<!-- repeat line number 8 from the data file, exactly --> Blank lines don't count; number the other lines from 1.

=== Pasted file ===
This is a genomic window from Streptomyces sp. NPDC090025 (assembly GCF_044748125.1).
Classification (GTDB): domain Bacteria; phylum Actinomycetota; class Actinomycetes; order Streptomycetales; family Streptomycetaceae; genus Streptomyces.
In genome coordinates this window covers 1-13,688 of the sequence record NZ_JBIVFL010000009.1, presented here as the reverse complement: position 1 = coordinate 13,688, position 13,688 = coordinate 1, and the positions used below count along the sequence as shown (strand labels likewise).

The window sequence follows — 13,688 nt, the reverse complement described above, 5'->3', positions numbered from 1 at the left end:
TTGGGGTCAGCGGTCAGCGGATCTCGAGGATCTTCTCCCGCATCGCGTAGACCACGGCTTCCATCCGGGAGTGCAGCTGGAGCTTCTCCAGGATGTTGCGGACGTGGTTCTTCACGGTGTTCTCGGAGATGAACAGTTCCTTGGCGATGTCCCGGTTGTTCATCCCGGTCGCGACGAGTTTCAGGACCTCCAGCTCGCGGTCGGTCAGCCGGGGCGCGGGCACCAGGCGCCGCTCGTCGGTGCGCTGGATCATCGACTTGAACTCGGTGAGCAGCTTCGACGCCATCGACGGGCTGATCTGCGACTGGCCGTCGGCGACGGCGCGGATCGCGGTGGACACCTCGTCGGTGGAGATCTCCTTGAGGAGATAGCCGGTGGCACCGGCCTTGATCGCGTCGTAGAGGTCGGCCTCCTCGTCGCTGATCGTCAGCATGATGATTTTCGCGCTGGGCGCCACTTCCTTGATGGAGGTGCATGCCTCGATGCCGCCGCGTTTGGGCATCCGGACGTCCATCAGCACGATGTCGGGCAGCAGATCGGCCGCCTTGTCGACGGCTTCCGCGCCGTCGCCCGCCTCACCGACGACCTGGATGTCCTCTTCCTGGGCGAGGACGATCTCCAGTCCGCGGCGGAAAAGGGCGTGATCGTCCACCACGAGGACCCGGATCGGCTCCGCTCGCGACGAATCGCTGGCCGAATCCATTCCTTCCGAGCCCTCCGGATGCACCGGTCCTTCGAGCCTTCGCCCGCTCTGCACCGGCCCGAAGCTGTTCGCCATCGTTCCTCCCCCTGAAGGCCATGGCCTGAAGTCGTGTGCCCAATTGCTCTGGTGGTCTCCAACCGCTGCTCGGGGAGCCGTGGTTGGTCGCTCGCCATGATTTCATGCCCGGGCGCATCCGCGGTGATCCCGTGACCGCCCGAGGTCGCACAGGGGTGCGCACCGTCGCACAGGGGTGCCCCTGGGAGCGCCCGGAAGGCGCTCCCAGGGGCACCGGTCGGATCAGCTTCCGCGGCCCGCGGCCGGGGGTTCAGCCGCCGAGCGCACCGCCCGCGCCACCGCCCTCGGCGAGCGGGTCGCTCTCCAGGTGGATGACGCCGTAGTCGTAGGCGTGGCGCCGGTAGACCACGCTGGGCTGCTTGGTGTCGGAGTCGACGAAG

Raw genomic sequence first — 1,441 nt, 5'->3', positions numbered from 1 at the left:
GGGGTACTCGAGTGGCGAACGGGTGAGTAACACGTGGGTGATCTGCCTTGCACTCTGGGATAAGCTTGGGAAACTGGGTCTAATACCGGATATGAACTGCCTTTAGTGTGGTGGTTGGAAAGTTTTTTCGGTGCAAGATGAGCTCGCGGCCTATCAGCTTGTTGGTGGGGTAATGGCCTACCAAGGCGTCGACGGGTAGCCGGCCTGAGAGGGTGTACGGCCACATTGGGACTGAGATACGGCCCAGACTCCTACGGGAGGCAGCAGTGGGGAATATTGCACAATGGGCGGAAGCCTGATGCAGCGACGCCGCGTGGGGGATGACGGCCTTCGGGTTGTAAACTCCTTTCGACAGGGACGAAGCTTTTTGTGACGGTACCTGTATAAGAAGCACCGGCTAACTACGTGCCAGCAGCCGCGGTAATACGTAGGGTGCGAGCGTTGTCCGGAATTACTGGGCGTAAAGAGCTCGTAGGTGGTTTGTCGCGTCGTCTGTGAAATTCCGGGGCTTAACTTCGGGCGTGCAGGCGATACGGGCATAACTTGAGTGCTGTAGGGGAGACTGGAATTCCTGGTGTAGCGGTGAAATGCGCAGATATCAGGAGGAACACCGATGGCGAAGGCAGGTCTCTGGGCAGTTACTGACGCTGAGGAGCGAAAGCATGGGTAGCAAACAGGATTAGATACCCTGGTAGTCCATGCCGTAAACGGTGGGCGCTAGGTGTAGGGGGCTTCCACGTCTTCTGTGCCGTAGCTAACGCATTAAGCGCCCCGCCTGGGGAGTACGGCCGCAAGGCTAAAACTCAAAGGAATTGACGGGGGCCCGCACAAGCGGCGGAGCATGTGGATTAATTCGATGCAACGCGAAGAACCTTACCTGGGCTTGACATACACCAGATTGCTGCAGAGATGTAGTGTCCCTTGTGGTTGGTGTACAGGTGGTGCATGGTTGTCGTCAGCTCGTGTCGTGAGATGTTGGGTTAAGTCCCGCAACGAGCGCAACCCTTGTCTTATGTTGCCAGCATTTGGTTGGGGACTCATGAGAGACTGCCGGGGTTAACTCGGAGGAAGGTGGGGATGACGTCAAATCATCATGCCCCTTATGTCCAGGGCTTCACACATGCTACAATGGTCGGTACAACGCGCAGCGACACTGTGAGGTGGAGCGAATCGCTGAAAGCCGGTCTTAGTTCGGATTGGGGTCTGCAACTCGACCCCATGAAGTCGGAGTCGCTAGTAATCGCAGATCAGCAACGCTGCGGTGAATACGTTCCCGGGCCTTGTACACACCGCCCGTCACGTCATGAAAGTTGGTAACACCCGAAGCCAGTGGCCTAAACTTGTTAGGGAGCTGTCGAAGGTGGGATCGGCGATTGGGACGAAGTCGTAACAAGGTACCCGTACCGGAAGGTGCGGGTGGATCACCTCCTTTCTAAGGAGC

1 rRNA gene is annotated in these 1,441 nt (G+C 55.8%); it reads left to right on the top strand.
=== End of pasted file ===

1 rRNA gene is annotated in these 1,441 nt (G+C 55.8%); it reads left to right on the top strand.